July Org Design Wisdom: Never design more than 75% of the operating model prior to implementation…
This OTM wisdom is a twist on and extension to Albert Cherns’ Organization Design Guideline #2: Minimum Critical Specifications or said another way, “design no more than is absolutely necessary.”
Over the years, OTM has applied this wisdom to not only the actual operating model detail but also to the design process itself. You may ask why that is. It’s to safe-guard against “over-engineering” an operating model causing those who are left to implement it with no choice but to circumvent and work around the final product.
Think of it this way: if you don’t leave room for the people who have to work in the new work system (enough room to make it their own and add their own brilliance to the new operating model) they will find a way to do it, even if it means subverting the new design.
Why is that?
It’s because all humans are naturally creative and it’s how we are wired as human beings. At OTM, we call this “white space.”
9 Organization Design Principles for a Successful Redesign
In 1976, Albert Cherns, a British Engineer and author of The Principles of Sociotechnical Design published in the Journal of Human Relations. Vol 29, 1976, gave a presentation at Loughborough University on his Principles of Organization Design. These principles are a gold mine of practical wisdom for today’s practitioners and stand the test of time, even today. This article builds on Cherns’ Nine Guidelines of which OTM has applied in close to 450 redesigns and operating model modernizations around the globe over the last 30 years.
If you’re interested in effective organization design, then you’ll find it useful to adopt a set of organization design principles.
Organization design principles inform decisions about both process and content of design work. Be careful with these principles. They alone don’t make a design specialist. You cannot hand these ideas to an HR generalist and assume a good design outcome.
If you believe your organization has design opportunities, conservative advice is to contact a specialist in the field. You are looking for help among those who have a coherent set of organization design principles and experience applying them to real work. The benefit is a much higher probability for a successful design outcome.
OTM Webinar: Collective Genius: Leveraging The Power Of Group Work For Better Decision Making, Problem Solving, and Sustained Action
Wednesday, 24 July, 2019 – 8AM PDT
Presented by: Mark LaScola and Dennis Skinner – Master Facilitators with over 65 years of combined experience in solving real business problems and achieving big results.
Date: Wednesday, 24 July // Length: 75 mins
Start Time: 8 AM PDT, 9 AM MDT, 11 AM EDT, 3 PM GMT, & 7 PM Dubai time Thursday, July 25th at 1 AM Melbourne time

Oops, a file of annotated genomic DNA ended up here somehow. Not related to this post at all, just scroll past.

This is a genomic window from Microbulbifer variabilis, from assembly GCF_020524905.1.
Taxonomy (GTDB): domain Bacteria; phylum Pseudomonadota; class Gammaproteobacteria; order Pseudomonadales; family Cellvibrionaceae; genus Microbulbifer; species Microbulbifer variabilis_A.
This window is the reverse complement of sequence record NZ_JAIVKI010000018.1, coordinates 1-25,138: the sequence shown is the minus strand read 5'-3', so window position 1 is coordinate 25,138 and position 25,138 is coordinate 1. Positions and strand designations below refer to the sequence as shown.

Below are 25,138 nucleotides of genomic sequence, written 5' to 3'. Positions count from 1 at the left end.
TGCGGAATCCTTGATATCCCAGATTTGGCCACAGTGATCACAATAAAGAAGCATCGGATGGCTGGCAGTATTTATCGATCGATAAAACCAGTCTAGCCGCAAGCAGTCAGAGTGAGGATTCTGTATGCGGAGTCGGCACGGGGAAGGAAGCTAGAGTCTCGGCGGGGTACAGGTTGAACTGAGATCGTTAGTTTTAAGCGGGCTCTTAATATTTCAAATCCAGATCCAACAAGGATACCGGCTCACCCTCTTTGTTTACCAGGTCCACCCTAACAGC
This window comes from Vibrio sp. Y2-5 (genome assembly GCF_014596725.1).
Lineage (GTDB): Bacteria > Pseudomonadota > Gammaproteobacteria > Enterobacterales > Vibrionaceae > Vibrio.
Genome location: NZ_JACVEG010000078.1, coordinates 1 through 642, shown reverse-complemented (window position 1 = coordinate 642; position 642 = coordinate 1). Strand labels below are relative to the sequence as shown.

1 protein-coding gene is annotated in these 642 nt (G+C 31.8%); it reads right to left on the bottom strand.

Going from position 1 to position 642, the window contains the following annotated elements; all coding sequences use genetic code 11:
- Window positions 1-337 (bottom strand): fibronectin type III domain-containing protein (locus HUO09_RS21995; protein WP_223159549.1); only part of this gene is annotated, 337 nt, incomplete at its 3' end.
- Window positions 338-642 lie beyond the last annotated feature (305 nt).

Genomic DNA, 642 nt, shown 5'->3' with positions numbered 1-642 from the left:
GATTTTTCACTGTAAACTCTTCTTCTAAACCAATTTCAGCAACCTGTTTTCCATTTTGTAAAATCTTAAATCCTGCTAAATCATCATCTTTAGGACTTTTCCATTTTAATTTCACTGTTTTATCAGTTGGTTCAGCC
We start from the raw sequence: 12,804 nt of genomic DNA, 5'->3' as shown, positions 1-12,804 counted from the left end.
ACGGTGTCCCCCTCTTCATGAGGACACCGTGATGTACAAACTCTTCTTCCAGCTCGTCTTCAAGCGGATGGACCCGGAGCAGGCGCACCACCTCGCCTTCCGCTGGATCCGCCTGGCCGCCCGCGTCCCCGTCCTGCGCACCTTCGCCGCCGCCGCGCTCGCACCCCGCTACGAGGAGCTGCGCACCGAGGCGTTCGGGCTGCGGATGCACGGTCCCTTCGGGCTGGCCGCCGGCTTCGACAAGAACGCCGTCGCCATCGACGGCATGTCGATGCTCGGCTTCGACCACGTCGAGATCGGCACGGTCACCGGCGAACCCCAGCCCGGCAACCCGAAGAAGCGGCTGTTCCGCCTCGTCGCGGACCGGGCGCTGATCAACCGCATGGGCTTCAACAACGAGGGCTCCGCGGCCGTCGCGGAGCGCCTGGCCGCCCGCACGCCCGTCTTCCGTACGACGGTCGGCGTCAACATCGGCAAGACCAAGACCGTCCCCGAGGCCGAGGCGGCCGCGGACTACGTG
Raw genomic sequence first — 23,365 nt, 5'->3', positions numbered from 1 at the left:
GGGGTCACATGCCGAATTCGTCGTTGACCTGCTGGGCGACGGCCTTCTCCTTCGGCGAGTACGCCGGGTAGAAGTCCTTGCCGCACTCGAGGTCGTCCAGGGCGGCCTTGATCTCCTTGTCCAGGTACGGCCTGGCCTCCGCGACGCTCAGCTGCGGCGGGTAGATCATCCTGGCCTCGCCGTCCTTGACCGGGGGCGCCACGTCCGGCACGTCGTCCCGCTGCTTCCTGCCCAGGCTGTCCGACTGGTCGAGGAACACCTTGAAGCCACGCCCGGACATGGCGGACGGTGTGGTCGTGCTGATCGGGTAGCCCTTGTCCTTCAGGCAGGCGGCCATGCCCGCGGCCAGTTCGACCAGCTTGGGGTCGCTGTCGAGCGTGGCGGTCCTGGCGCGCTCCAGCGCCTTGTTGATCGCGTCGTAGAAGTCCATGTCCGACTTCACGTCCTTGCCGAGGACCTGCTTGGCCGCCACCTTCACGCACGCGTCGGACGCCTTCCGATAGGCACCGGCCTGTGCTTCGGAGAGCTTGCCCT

OTM MASTERCLASS: High-Impact Organization Design Masterclass
August 20-22, 2019
Three days of action-packed, hands-on learning. Learning will occur through real-world practice and application using case studies and/or real projects. The time spent will be highly interactive with at least 50% of the time spent in hands-on learning. Participants and teams are encouraged to bring real projects to this masterclass.
Recent OTM Article
Why Strategic Positioning Should Come Before Organization Design
Strategy is an idea. It is intended to create efficiency and effectiveness by organizing activity and aligning decisions. Read more…
“People support what they help create” is part of the secret sauce that makes OTM’s approach to sustainable change management most effective.
OTM Team Member Spotlight: Irena Krstic
Irena joined OTM in June 2017 as a Support Consultant.
She graduated from the University of Arizona, where she majored in Marketing and minored in Spanish. Prior to OTM, Irena held jobs and internships with Quicken Loans, Avnet, Amazon, and Intel — most recently, where she was a Business Development Rep working within Inside Sales.
She has worked on 30 re-designs all over the world during her time at OTM, ranging from tech and digital projects to pharmaceutical companies. She is an experienced project manager, detail oriented and is able to listen to clients in a way that allows her to translate their needs into a practical solution that produces results.
She is involved in the Socio-Technical Systems Roundtable, a global (not-for-profit) network of business leaders, researchers, trade unionists, academics, managers, consultants, and students—who share the values, theory, and practice of “sociotechnical systems” (STS) design, with a common interest in developing more humane and effective organizations. She is currently volunteering her time as a design team member for the 2019 September conference in Los Angeles, California.